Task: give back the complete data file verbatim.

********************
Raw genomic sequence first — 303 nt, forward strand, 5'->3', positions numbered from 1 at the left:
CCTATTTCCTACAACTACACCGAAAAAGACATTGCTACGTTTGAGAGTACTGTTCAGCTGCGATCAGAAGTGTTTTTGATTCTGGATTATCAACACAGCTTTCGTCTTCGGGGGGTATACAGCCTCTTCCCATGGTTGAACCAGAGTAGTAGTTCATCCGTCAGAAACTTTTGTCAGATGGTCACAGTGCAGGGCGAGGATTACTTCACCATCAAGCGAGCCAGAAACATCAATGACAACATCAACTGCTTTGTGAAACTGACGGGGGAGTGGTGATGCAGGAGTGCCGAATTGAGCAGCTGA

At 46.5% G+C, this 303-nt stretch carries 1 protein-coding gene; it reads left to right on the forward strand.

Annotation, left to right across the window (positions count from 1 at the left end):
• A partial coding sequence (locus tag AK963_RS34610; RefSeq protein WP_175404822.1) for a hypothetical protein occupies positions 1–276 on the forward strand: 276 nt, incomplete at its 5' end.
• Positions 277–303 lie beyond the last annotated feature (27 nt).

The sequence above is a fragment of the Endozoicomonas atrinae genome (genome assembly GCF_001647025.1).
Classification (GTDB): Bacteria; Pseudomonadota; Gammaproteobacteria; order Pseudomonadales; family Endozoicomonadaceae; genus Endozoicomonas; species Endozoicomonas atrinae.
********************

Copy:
Raw genomic sequence first — 303 nt, forward strand, 5'->3', positions numbered from 1 at the left:
CCTATTTCCTACAACTACACCGAAAAAGACATTGCTACGTTTGAGAGTACTGTTCAGCTGCGATCAGAAGTGTTTTTGATTCTGGATTATCAACACAGCTTTCGTCTTCGGGGGGTATACAGCCTCTTCCCATGGTTGAACCAGAGTAGTAGTTCATCCGTCAGAAACTTTTGTCAGATGGTCACAGTGCAGGGCGAGGATTACTTCACCATCAAGCGAGCCAGAAACATCAATGACAACATCAACTGCTTTGTGAAACTGACGGGGGAGTGGTGATGCAGGAGTGCCGAATTGAGCAGCTGA

At 46.5% G+C, this 303-nt stretch carries 1 protein-coding gene; it reads left to right on the forward strand.

Annotation, left to right across the window (positions count from 1 at the left end):
• A partial coding sequence (locus tag AK963_RS34610; RefSeq protein WP_175404822.1) for a hypothetical protein occupies positions 1–276 on the forward strand: 276 nt, incomplete at its 5' end.
• Positions 277–303 lie beyond the last annotated feature (27 nt).

The sequence above is a fragment of the Endozoicomonas atrinae genome (genome assembly GCF_001647025.1).
Classification (GTDB): Bacteria; Pseudomonadota; Gammaproteobacteria; order Pseudomonadales; family Endozoicomonadaceae; genus Endozoicomonas; species Endozoicomonas atrinae.